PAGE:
Britain’s Lloyds Banking Group said Tuesday it will eliminate 9,000 jobs over the next three years and shut some 200 branches in a bid to improve efficiency.
The group has been partly owned by the British taxpayer since it was rescued during the financial crisis and has been under pressure to cut costs.
Its executives had pledged three years ago to keep its number of branches at a consistent level despite the cuts, but Chief Executive Antonio Horta-Osorio said Tuesday that strategy has now changed.
The closures will impact roughly a tenth of its network of 2,000 branches. The bank said many of the closures would be in town centers where the bank has more than one facility.
Lloyds expects customers to continue shifting to online services and self-service machines instead of having face-to-face contact in branches. It plans to invest 1 billion pounds ($1.61 billion) in digital technology in the next three years.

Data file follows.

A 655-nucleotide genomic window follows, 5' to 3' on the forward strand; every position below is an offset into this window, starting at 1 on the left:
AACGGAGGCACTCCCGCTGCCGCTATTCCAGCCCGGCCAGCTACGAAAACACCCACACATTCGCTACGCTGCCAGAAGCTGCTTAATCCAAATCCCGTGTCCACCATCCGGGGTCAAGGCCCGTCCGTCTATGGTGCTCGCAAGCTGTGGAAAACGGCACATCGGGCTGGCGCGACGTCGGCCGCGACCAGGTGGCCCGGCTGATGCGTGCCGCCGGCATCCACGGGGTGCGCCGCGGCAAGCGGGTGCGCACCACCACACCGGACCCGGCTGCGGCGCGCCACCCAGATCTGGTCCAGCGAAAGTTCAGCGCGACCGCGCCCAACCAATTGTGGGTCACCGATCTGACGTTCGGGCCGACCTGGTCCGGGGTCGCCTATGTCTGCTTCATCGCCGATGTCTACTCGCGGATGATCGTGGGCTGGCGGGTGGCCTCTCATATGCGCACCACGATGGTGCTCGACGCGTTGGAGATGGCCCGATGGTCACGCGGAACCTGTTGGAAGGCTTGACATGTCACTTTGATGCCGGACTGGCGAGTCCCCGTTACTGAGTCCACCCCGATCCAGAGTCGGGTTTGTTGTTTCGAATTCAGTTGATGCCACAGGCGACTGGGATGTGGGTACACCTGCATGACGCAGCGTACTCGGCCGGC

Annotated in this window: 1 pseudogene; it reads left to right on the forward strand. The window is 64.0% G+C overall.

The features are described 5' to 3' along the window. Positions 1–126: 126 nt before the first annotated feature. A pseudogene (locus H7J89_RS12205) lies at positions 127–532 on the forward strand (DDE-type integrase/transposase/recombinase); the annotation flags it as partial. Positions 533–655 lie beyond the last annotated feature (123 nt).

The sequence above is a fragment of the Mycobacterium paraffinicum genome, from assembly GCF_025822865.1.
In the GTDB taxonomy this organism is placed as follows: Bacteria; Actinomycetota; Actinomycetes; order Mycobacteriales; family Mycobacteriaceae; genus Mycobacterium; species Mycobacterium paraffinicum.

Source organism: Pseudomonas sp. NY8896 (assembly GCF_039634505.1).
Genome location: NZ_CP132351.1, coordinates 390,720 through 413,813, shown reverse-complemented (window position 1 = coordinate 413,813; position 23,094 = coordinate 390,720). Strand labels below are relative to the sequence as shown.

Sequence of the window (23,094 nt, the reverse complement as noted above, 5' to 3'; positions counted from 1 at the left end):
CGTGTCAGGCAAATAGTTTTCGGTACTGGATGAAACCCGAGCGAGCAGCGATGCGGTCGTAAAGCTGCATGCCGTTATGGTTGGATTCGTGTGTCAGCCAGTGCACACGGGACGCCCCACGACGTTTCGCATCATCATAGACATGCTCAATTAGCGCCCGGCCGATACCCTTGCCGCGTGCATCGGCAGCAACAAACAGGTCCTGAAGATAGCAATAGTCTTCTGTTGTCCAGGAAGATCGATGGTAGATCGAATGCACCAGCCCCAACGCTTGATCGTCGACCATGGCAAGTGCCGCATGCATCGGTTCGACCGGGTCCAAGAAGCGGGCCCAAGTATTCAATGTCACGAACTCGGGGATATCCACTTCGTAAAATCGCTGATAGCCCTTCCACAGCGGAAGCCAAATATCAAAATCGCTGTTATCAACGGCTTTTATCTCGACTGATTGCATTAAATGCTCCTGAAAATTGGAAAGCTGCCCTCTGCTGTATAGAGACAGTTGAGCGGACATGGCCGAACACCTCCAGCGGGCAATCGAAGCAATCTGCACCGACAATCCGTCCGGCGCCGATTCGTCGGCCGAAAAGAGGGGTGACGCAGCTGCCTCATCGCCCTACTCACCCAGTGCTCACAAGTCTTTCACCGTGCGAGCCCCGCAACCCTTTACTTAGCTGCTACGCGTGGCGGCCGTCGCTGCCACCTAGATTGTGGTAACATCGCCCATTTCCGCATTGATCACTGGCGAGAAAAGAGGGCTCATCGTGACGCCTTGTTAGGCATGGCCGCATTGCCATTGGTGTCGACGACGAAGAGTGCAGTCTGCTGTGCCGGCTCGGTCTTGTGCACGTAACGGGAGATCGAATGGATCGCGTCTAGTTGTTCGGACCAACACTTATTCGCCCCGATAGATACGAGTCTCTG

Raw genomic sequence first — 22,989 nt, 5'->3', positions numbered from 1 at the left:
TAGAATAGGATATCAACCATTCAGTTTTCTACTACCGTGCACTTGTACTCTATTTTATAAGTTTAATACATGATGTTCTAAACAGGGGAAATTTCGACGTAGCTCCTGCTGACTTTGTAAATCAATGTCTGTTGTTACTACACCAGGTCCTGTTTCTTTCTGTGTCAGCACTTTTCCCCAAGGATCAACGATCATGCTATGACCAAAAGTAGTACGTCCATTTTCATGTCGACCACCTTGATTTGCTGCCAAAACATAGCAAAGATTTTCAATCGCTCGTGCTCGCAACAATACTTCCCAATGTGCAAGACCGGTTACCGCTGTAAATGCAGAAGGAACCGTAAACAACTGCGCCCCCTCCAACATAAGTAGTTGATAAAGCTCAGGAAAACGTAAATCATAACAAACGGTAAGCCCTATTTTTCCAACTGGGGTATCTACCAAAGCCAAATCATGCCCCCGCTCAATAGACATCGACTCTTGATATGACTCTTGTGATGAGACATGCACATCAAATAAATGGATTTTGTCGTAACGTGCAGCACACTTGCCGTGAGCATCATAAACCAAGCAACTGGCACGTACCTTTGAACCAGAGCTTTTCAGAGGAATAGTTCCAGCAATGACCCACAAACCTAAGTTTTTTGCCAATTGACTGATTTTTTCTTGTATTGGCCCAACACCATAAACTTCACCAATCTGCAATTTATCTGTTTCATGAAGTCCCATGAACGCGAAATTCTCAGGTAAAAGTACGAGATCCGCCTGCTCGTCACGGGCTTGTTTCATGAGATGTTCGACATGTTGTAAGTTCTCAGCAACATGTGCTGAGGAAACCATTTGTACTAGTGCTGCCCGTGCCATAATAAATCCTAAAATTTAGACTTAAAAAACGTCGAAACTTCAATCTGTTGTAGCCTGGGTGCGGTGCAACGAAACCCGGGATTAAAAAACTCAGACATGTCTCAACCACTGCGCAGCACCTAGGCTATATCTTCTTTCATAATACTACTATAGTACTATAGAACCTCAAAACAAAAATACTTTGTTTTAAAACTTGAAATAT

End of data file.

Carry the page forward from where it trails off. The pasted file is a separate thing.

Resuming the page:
In a statement, it said the branch cuts would allow it “to operate more efficiently.”
Unite union officer Rob MacGregor said executive pay at Lloyds should be cut if customer service suffers and people are forced out their jobs.
“These are deeply unsettling times for Lloyds staff, who after days of speculation and leaks face yet another round of job cuts and a future of uncertainty,” he said.
Lloyds finance director George Culmer said the job cuts are “regrettable” and reflect changing customer needs.
The announcements came as the bank reported an improvement in earnings as the broader U.K. economy recovered.
Net interest income, a measure of revenue, increased to 3.03 billion pounds in the third quarter from 2.76 billion pounds a year earlier. It made a net profit of 693 million pounds, up from a loss of 1.3 billion pounds last year, when it was hit by big one-time charges.